Support Long-term Thinking
Support Long-term Thinking

California’s Liquid Assets: Tracing the Water that Powers the World’s Sixth-Largest Economy

by Greg Miller on December 18th, 02018

This graphic from the California Water Atlas (1979) represents the water flows of major rivers in California. The yellow figures represent the actual flow measured in a single year, with the peak typically occurring in spring. The corresponding blue figures represent the estimated flow of that river in the absence of dams or other human modifications. California…  Read More

The Equation of Time Cam: Keeping Good Time for 10,000 Years

by Ahmed Kabil on December 5th, 02018

Fig. 1. The Equation of Time Cam. In the collections of the Royal Observatory of Greenwich, amongst the myriad time-keeping and navigational devices of the past, there sits a curious artifact built to last into a future none of us will witness. Standing half-a-foot tall, it looks more like a sculpture than an instrument of time,…  Read More

Nevada Museum of Art Launches a Piece of Art into Orbit

by Ahmed Kabil on December 5th, 02018

Earlier this week, Trevor Paglen’s Orbital Reflector launched into low orbit and became the world’s first space sculpture. “The point for me,” Paglen says in a WIRED profile, “was to create a kind of catalyst for looking at the sky and thinking about everything from planets to satellites to space junk to public space and asking,…  Read More

Watch: Videos from Whole Earth 50th Now Online

by Ahmed Kabil on December 5th, 02018

This October, hundreds gathered in San Francisco at the Fort Mason Center for Arts & Culture to celebrate the 50th anniversary of The Whole Earth Catalog. Long Now was a sponsor and helped produce media for the event, which is now available online. The evening program (viewable above) featured conversations between Whole Earth Catalog contributors…  Read More

The Kilogram is Dead. Long Live the Kilogram!

by Ahmed Kabil on December 1st, 02018

Last month, the standard measure for mass was redefined. Yoked to a material object housed in a Parisian vault since 01889, the kilogram will now be defined by abstract concepts in nature. CONTEXT FROM THE ARCHIVES: Alex Mensing, “How Much Does a Kilogram Weigh?” (02011)  

New Interval Salon Talk Videos Online

by Ahmed Kabil on November 27th, 02018

We’ve just released six full length videos of recent Conversations at The Interval talks including Long Now board member Esther Dyson, science fiction author Hannu Rajaniemi, and legendary photographer Fred Lyon. They are free for everyone to enjoy on the Interval website thanks to support from Stripe. In coming weeks we’ll add lectures by Bruce Sterling, Kim…  Read More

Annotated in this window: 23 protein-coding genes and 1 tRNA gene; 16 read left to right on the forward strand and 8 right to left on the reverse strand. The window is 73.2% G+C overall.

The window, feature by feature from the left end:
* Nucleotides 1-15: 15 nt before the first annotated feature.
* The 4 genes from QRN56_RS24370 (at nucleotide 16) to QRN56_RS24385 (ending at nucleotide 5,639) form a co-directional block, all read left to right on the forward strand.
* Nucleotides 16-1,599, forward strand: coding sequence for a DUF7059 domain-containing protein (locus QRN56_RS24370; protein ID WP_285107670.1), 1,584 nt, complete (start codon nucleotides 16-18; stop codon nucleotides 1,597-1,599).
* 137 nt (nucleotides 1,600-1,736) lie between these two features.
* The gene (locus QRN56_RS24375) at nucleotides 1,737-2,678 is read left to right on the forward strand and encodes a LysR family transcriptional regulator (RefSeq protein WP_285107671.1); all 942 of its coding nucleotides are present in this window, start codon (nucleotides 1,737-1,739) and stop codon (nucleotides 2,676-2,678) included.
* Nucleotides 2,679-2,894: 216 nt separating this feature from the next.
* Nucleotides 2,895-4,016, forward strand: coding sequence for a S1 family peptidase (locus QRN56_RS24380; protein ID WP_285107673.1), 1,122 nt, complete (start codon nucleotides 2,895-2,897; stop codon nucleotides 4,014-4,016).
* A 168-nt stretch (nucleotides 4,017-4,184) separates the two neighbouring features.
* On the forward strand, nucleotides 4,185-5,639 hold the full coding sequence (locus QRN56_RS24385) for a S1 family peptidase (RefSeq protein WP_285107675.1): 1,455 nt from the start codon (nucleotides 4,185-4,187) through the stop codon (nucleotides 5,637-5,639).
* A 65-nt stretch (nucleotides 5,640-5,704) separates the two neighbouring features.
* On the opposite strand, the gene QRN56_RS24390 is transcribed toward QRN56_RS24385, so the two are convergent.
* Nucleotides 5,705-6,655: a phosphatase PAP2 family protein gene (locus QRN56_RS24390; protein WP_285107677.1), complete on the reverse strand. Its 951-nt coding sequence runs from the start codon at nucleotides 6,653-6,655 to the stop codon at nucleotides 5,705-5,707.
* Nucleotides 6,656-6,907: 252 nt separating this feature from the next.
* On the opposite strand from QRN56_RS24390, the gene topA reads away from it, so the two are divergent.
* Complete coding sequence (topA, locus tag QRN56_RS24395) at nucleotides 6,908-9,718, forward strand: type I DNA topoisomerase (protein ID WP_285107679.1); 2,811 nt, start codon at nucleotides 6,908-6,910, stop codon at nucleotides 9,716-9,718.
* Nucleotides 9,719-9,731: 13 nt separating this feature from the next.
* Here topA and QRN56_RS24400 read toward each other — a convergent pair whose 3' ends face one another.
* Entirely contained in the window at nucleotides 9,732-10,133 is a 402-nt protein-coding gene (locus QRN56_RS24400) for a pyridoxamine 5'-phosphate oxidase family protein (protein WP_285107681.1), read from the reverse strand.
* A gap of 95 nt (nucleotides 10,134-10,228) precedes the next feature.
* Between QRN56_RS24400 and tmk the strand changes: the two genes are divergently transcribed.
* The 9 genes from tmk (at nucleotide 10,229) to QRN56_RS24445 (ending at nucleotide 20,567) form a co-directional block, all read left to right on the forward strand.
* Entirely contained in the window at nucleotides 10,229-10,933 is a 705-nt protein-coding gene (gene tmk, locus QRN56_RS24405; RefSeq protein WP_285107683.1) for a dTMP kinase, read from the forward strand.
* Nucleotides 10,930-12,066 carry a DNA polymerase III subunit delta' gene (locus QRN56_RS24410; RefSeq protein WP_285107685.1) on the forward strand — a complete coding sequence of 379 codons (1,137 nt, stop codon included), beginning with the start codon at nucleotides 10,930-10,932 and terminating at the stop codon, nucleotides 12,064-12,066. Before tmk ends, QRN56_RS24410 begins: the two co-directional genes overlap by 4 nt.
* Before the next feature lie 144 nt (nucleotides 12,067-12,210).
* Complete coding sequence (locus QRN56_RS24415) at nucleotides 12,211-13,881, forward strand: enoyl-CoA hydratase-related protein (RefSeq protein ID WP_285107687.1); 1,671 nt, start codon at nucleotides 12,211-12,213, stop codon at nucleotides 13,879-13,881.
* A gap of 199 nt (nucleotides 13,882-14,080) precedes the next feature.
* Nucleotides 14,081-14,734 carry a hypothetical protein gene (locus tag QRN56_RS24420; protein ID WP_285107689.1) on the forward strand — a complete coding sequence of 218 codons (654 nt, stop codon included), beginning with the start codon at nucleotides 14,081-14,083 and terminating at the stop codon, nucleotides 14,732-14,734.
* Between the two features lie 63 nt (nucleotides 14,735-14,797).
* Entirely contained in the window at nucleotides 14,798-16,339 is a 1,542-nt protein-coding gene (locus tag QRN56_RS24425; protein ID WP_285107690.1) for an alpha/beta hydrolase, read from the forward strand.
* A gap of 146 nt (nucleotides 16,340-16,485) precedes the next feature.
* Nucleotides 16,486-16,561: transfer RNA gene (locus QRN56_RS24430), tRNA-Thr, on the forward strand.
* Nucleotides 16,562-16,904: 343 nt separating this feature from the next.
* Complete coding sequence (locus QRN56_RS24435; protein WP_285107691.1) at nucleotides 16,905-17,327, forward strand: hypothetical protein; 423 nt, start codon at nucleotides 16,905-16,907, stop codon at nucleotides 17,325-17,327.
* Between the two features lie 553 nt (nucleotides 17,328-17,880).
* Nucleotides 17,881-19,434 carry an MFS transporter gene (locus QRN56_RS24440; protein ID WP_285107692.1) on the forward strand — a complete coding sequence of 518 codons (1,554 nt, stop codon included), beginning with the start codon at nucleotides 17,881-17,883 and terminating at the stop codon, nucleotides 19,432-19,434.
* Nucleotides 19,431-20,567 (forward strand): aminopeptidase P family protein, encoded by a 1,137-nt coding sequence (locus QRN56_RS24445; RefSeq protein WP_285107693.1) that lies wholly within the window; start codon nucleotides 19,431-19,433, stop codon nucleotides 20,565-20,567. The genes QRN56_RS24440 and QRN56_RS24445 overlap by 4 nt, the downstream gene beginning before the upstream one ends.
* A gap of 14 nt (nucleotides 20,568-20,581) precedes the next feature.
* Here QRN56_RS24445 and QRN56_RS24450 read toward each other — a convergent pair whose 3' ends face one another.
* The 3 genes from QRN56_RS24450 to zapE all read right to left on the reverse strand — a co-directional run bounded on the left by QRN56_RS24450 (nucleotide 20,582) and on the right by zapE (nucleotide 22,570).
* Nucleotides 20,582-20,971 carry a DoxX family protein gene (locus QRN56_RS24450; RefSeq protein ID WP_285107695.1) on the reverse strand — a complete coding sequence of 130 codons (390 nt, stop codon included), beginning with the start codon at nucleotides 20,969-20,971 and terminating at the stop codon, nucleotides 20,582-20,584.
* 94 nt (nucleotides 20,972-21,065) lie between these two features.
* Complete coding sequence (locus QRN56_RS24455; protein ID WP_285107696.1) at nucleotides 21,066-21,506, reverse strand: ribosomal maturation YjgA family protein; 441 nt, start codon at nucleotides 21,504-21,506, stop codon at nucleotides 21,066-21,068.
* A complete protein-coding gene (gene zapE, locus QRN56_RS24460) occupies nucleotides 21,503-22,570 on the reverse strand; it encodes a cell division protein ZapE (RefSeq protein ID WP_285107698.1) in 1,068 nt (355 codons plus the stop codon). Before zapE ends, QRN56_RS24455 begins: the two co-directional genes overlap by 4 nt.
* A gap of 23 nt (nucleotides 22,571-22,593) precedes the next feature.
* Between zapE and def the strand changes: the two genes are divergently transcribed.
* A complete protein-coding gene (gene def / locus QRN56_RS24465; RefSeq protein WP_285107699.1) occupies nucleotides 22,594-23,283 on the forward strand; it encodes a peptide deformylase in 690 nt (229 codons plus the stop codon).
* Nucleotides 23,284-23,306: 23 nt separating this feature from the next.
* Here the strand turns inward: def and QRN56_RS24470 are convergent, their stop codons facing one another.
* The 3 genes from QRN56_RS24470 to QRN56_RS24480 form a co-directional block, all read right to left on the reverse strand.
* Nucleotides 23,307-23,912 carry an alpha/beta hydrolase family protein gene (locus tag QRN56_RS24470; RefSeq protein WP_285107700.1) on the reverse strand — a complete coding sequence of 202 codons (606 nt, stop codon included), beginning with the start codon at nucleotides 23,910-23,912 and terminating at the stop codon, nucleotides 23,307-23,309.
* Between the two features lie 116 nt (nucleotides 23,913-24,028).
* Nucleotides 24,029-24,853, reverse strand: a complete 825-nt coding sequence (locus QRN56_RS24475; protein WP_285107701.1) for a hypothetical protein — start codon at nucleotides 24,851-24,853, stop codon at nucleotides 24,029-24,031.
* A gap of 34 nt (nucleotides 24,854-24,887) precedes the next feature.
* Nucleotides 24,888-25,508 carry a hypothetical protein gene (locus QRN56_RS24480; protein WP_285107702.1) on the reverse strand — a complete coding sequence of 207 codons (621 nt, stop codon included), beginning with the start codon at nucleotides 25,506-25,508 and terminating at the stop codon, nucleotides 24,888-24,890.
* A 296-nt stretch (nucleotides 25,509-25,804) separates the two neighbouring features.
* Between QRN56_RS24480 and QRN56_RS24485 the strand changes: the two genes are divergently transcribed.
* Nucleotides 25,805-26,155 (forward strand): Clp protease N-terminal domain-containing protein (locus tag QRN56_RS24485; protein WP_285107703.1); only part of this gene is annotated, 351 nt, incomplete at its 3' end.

A Journey to Siberia in Search of Woolly Mammoths

by Alexander Rose - Twitter: @zander on September 27th, 02018

Harvard geneticist George Church, who is leading efforts to de-extinct the woolly mammoth, explores a cave in Siberia. Photo by Brendan Hall. There will be three long flights across 15 time zones before I sleep in a bed, and we still won’t be there. Our destination is vastly closer to where we start than the path…  Read More

Whole Earth Catalog 50th Anniversary Celebration Takes Place October 13

by Ahmed Kabil on September 12th, 02018

Note: If you are interested in volunteering for this special event, please fill out a volunteer form. 50 years ago, Long Now co-founder Stewart Brand launched the Whole Earth Catalog — one of the most consequential publications of the 01960s American counterculture. The Whole Earth Catalog and its progeny (CoEvolution Quarterly, Whole Earth Review, and the WELL) inspired generations to realize their personal agency…  Read More

The Decade We Almost Solved Climate Change

by Ahmed Kabil on August 28th, 02018

Image by George Steinmetz. This month, The New York Times published an ambitious 30,000 word feature by Nathaniel Rich on how humanity missed its window to address climate change. In the decade of 01979–01989, Rich argues, the world came closer than it ever had to agreeing upon a binding, global framework to reduce carbon emissions….  Read More

Nick Damiano Wins 10-Year Long Bet that The Large Hadron Collider Wouldn’t Destroy Earth

by Ahmed Kabil on August 3rd, 02018

10 years ago, Joe Keane placed a Long Bet that the Large Hadron Collider will destroy Earth by 02018. He was challenged by Nick Damiano. The stakes were $1,000. If Damiano won, the winnings would go to Save the Children. If Keane won, the world would end, and the winnings would (theoretically) go to the…  Read More

1 3 4 5 6 7 164